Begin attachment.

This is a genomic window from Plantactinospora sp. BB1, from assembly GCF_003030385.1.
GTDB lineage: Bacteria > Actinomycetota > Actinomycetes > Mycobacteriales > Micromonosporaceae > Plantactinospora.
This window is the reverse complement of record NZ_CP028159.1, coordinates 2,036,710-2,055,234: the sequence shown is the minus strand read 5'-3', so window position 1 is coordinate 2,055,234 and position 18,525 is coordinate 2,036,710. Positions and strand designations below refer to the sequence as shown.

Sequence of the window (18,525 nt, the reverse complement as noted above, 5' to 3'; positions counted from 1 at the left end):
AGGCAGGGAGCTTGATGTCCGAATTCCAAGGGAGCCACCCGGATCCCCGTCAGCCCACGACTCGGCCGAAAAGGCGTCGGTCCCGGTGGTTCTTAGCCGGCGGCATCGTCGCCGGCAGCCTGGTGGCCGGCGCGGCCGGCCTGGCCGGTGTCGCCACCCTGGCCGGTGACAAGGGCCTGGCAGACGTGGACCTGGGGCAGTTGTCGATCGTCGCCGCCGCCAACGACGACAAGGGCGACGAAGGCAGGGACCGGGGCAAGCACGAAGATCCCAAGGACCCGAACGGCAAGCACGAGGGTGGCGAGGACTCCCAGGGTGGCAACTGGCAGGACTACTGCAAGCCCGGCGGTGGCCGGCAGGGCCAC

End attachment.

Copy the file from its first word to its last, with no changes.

This is a genomic window from Plantactinospora sp. BB1, from assembly GCF_003030385.1.
GTDB lineage: Bacteria > Actinomycetota > Actinomycetes > Mycobacteriales > Micromonosporaceae > Plantactinospora.
This window is the reverse complement of record NZ_CP028159.1, coordinates 2,036,710-2,055,234: the sequence shown is the minus strand read 5'-3', so window position 1 is coordinate 2,055,234 and position 18,525 is coordinate 2,036,710. Positions and strand designations below refer to the sequence as shown.

Sequence of the window (18,525 nt, the reverse complement as noted above, 5' to 3'; positions counted from 1 at the left end):
AGGCAGGGAGCTTGATGTCCGAATTCCAAGGGAGCCACCCGGATCCCCGTCAGCCCACGACTCGGCCGAAAAGGCGTCGGTCCCGGTGGTTCTTAGCCGGCGGCATCGTCGCCGGCAGCCTGGTGGCCGGCGCGGCCGGCCTGGCCGGTGTCGCCACCCTGGCCGGTGACAAGGGCCTGGCAGACGTGGACCTGGGGCAGTTGTCGATCGTCGCCGCCGCCAACGACGACAAGGGCGACGAAGGCAGGGACCGGGGCAAGCACGAAGATCCCAAGGACCCGAACGGCAAGCACGAGGGTGGCGAGGACTCCCAGGGTGGCAACTGGCAGGACTACTGCAAGCCCGGCGGTGGCCGGCAGGGCCAC